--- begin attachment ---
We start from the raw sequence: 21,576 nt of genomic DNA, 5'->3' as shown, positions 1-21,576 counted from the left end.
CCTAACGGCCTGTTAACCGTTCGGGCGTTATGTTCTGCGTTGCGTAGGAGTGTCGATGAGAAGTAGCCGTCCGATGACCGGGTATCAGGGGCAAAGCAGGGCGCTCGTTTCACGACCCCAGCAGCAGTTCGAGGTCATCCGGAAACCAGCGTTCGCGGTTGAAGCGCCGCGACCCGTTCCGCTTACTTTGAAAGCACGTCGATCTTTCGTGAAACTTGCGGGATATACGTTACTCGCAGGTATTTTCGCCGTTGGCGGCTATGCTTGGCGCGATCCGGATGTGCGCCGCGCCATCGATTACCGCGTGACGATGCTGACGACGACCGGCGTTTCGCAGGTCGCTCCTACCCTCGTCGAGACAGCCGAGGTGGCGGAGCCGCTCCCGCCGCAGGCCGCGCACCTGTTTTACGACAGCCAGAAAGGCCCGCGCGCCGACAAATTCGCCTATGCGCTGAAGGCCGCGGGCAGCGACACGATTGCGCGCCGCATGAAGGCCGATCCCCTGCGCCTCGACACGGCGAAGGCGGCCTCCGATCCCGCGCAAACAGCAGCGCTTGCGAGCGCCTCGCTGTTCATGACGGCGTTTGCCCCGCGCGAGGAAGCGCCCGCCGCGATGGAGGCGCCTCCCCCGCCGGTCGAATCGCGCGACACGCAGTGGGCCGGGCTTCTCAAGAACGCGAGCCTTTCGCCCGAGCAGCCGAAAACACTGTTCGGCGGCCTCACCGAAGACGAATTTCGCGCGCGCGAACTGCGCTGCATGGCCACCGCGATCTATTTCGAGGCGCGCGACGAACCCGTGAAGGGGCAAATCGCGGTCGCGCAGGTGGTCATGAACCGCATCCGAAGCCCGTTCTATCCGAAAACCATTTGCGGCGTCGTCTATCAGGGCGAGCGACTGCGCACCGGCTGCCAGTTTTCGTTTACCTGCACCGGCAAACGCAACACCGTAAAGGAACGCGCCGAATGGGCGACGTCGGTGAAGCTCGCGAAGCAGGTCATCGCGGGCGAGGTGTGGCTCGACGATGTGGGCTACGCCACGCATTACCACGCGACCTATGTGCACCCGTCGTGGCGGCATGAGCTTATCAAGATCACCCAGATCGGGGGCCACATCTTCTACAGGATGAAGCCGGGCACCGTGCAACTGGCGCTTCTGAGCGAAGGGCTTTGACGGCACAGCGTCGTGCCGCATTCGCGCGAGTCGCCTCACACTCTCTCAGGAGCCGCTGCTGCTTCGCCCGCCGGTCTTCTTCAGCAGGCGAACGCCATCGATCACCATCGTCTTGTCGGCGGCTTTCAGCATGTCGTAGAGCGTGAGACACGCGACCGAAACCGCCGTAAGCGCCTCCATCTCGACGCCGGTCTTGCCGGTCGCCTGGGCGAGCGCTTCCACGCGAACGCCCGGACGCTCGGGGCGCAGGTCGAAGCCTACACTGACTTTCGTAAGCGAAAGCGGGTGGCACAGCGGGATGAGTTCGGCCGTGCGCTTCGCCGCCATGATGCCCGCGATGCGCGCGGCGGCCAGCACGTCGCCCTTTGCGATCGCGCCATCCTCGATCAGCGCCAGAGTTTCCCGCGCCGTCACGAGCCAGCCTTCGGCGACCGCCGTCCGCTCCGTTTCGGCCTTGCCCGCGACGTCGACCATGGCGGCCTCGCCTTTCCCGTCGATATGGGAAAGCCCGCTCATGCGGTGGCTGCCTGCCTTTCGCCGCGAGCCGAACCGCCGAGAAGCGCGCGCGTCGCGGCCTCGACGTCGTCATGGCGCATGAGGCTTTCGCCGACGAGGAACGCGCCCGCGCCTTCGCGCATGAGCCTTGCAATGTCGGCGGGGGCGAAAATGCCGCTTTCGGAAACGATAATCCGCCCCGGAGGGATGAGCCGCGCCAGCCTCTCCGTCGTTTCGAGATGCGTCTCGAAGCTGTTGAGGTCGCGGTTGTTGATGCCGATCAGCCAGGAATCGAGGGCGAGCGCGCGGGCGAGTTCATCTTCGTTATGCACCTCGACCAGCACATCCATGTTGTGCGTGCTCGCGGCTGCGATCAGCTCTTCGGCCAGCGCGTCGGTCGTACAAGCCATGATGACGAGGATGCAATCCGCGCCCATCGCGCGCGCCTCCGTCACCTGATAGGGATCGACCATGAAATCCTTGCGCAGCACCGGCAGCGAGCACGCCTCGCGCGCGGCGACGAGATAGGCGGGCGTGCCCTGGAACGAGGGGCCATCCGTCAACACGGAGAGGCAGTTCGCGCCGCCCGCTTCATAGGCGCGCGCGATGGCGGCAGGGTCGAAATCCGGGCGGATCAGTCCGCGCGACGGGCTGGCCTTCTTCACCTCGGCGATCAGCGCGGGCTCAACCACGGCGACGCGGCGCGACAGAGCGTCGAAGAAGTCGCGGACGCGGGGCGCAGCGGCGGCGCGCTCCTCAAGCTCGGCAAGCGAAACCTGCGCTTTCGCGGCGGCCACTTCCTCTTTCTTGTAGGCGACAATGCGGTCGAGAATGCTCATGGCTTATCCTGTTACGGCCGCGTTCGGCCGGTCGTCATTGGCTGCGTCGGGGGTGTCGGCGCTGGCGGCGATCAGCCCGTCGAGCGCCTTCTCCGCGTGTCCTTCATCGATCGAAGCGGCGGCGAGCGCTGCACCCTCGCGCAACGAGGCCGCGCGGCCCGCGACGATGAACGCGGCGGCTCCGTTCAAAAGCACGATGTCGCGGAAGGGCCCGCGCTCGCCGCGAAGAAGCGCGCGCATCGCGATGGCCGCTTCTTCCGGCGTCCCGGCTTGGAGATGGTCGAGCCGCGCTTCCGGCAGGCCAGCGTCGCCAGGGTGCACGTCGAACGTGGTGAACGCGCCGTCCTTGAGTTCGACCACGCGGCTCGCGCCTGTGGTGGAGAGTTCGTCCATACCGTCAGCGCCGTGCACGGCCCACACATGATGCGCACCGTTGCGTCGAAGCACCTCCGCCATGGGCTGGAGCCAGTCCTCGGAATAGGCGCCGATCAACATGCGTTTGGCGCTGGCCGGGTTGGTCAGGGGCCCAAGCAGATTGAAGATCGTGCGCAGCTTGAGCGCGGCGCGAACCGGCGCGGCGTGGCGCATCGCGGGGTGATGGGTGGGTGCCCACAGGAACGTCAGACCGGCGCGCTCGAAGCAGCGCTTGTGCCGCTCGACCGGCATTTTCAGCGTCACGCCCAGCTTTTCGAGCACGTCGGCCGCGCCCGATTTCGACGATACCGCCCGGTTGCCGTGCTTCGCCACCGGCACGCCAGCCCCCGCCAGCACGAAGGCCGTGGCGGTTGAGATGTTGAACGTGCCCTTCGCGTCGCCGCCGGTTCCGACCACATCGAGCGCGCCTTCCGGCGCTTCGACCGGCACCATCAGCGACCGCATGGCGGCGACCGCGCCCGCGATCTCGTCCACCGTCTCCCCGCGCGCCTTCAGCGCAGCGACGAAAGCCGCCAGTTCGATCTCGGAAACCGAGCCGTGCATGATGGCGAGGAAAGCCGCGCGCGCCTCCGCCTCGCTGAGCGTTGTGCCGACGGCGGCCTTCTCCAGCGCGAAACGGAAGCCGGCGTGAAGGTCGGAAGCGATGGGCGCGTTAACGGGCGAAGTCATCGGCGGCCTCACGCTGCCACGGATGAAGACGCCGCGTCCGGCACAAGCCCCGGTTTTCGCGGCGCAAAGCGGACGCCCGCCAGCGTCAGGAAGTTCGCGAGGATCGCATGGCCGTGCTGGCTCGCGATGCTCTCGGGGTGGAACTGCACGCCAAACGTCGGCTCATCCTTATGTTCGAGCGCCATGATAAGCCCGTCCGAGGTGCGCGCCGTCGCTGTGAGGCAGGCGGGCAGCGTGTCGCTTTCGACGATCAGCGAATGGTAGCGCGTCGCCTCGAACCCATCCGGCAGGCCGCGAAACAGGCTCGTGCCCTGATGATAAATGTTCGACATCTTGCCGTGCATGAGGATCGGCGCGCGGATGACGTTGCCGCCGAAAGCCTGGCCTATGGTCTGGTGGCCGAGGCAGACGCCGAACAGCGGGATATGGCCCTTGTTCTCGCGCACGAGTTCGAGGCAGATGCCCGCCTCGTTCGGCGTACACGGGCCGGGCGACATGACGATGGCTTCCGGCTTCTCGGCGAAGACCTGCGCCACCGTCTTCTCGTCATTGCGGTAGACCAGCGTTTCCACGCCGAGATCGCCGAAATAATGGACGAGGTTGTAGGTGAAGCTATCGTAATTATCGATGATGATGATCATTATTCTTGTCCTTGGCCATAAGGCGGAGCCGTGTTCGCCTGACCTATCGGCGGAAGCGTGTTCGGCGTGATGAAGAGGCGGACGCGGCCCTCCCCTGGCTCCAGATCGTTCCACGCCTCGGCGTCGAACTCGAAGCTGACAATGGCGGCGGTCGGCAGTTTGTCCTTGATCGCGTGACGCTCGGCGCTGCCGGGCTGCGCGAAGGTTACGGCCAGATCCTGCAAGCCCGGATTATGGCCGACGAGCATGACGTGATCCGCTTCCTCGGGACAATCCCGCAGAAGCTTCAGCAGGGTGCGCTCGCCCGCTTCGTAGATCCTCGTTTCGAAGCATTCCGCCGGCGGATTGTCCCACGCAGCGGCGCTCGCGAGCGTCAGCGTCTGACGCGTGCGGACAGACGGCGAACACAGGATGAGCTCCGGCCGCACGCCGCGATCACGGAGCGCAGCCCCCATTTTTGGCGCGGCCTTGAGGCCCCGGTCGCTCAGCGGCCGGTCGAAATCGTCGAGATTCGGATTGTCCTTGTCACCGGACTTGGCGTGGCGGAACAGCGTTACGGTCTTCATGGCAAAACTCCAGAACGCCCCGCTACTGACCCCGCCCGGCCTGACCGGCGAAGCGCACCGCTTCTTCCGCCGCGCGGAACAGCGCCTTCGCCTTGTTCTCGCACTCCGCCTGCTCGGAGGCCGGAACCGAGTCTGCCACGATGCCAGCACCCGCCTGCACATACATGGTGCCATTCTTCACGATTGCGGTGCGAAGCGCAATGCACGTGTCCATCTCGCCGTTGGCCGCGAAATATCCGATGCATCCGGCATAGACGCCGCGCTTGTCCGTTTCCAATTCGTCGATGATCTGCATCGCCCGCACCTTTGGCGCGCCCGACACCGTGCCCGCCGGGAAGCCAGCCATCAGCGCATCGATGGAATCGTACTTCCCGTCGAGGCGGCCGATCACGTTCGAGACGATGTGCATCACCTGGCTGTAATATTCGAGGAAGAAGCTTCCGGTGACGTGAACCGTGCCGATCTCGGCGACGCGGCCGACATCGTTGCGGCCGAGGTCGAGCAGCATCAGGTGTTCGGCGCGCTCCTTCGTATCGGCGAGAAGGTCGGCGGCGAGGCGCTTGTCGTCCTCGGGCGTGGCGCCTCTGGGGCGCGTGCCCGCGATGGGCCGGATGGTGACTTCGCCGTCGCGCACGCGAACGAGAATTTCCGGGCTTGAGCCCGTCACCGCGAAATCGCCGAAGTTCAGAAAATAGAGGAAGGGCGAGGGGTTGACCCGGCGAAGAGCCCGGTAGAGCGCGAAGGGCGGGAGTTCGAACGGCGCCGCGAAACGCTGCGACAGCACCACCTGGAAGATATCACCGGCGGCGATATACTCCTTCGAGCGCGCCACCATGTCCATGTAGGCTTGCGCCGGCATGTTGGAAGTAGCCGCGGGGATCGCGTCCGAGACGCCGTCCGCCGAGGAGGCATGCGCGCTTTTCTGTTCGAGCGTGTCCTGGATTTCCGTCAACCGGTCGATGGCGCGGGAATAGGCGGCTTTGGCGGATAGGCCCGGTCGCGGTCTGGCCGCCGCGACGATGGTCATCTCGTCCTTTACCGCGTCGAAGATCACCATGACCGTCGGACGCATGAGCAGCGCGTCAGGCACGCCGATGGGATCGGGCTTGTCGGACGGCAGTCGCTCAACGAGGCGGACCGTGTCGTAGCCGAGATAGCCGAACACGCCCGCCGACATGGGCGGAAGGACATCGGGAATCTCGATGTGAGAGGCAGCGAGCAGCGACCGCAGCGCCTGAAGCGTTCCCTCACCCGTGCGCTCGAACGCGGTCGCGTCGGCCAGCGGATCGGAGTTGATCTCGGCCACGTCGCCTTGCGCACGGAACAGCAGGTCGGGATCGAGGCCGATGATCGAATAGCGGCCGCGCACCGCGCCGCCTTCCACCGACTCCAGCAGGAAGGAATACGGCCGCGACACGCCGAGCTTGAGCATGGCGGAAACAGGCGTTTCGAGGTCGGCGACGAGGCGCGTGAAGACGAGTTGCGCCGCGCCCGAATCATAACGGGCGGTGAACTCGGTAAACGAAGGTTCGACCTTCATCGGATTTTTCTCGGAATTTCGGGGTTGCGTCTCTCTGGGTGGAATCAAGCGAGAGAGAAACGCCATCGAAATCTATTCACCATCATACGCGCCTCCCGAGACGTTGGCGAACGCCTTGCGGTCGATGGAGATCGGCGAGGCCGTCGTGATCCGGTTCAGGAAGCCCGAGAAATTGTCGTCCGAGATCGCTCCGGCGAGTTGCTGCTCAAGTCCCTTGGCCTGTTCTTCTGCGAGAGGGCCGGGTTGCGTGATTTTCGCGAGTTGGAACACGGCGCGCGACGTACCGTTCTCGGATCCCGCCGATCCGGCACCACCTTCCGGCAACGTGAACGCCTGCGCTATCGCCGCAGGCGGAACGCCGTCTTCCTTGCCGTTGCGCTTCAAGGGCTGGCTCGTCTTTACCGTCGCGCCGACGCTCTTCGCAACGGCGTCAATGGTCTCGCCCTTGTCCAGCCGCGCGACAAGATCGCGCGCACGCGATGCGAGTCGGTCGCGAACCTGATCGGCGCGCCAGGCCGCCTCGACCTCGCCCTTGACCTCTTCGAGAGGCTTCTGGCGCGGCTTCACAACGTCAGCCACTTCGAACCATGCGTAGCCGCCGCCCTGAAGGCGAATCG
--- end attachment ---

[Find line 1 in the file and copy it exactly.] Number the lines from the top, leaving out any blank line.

We start from the raw sequence: 21,576 nt of genomic DNA, 5'->3' as shown, positions 1-21,576 counted from the left end.